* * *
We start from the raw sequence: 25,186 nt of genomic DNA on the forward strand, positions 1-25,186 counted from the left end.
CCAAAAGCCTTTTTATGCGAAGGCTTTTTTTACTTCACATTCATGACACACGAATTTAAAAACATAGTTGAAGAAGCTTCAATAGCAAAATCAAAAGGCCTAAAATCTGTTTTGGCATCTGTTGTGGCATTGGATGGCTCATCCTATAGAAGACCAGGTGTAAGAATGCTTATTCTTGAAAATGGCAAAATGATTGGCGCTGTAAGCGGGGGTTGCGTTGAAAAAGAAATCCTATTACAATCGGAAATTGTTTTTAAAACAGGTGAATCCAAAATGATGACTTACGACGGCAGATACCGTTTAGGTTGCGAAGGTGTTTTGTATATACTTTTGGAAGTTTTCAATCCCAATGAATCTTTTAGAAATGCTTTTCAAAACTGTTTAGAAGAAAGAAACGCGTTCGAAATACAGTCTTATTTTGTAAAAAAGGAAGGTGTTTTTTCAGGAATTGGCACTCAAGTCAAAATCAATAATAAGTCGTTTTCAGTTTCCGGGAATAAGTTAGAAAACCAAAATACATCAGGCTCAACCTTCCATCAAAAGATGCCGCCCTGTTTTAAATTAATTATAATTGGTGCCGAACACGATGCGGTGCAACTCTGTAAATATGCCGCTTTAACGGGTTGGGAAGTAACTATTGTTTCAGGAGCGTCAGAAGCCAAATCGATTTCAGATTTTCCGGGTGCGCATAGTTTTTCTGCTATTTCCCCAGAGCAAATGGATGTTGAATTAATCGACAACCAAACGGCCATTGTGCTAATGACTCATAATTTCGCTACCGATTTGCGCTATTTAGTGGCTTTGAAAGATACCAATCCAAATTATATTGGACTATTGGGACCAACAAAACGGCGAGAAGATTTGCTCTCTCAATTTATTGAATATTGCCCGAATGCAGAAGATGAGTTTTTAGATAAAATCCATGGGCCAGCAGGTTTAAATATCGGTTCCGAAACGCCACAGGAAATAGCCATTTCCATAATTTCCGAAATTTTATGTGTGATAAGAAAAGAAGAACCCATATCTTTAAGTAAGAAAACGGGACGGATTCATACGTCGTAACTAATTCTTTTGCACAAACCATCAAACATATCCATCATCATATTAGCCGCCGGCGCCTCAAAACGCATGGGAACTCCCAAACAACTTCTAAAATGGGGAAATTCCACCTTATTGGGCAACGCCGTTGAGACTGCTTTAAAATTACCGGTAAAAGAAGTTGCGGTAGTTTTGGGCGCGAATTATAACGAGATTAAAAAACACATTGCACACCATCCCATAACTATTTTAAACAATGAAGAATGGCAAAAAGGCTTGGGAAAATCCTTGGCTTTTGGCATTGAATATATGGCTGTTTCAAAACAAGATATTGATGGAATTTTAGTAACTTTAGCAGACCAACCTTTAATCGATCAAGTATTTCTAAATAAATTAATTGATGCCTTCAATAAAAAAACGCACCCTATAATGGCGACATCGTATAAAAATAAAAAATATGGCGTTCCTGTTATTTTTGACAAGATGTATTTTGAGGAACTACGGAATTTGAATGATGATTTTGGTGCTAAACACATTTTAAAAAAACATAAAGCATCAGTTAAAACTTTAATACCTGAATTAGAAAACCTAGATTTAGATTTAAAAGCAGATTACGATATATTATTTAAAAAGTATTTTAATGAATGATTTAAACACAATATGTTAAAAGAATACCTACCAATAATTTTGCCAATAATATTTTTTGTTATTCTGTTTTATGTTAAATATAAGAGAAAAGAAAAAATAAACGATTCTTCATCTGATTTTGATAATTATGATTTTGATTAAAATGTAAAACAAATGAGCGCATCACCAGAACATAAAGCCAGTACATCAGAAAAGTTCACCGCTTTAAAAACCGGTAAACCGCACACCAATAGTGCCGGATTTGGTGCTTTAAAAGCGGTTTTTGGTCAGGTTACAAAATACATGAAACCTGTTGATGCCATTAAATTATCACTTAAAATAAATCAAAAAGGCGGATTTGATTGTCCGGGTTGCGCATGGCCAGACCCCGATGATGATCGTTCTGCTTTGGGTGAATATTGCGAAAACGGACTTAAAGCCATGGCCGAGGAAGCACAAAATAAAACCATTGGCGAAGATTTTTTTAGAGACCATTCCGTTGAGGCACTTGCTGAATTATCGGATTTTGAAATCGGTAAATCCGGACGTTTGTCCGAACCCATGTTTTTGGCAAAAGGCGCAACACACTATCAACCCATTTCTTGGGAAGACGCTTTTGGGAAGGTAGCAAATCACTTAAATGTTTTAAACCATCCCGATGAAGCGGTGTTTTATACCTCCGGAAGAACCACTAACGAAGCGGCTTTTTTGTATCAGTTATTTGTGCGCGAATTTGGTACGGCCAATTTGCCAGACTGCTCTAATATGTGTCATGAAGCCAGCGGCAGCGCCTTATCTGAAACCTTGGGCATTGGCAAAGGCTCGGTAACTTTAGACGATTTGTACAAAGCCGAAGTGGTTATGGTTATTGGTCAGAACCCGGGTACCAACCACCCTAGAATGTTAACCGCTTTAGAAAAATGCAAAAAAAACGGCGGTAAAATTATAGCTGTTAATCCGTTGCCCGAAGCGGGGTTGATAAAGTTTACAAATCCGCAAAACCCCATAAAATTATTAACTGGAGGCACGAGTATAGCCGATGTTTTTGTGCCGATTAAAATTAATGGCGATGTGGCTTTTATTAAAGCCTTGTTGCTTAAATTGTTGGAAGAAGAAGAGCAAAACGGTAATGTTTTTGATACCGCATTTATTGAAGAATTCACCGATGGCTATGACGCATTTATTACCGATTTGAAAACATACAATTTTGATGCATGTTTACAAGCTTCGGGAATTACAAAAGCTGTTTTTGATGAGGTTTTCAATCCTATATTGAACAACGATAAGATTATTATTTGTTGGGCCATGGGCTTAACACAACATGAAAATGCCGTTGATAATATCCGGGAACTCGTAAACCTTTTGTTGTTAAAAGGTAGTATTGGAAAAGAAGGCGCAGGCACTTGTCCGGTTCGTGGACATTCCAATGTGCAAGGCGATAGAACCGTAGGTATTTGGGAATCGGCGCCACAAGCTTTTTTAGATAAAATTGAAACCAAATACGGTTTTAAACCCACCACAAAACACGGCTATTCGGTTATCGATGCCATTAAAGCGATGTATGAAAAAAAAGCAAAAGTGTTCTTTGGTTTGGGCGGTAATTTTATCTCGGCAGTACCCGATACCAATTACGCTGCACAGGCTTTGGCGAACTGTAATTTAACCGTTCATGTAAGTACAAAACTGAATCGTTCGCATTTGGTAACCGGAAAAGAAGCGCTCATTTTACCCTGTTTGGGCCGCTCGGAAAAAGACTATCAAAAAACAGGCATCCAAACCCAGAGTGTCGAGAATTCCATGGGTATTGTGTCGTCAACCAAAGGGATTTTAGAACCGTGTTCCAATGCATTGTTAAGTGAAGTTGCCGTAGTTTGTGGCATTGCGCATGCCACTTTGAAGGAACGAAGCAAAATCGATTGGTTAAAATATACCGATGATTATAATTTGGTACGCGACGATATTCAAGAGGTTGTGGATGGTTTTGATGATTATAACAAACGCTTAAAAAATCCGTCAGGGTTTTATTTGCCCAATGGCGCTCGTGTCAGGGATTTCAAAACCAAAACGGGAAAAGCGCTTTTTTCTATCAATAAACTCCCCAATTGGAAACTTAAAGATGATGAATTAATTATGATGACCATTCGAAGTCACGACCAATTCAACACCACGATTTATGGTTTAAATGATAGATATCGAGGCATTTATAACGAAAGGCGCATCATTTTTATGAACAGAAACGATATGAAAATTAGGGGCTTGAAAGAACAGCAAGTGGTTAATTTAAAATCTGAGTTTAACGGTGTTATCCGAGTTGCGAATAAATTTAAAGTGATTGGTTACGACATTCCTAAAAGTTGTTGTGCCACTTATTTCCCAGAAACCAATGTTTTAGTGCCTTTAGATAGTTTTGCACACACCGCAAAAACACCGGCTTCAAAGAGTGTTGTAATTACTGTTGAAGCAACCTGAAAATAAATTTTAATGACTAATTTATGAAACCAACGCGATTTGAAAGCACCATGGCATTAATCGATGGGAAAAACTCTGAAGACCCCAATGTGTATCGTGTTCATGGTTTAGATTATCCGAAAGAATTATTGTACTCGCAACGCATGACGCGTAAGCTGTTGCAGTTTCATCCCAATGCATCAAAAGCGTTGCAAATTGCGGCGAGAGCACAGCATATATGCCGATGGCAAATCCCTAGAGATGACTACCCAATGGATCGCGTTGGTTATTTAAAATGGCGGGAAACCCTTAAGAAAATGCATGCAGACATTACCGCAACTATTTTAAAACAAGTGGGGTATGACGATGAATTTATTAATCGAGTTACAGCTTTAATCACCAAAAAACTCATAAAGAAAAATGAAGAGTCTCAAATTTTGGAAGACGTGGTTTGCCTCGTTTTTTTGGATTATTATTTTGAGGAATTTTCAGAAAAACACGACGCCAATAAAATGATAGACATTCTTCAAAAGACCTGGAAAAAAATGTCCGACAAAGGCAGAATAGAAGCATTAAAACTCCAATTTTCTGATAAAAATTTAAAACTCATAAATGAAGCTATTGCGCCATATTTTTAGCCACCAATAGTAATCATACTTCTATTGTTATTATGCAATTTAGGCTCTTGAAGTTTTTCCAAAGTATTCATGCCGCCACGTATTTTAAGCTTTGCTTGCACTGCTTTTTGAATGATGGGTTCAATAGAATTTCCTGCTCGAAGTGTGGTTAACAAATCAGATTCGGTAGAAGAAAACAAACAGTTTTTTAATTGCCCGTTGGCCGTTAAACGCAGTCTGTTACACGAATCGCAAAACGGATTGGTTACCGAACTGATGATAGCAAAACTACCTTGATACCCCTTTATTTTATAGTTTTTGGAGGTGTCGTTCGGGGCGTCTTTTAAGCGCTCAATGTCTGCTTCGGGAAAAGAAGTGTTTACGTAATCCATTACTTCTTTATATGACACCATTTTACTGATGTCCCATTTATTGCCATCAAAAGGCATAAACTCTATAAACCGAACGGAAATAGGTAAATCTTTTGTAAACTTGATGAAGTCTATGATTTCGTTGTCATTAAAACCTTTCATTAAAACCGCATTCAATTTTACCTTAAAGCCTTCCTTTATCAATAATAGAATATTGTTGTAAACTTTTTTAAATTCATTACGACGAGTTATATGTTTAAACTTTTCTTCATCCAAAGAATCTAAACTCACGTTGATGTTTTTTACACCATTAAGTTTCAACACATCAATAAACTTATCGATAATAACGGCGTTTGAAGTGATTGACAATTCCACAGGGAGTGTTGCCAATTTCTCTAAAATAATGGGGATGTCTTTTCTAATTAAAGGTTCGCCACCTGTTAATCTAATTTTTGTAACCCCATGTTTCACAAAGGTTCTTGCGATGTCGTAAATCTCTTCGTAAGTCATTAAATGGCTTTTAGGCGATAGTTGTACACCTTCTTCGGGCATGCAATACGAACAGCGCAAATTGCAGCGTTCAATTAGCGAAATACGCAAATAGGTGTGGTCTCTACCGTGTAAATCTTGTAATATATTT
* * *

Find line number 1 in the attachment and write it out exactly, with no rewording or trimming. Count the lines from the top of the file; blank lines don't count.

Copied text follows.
We start from the raw sequence: 25,186 nt of genomic DNA on the forward strand, positions 1-25,186 counted from the left end.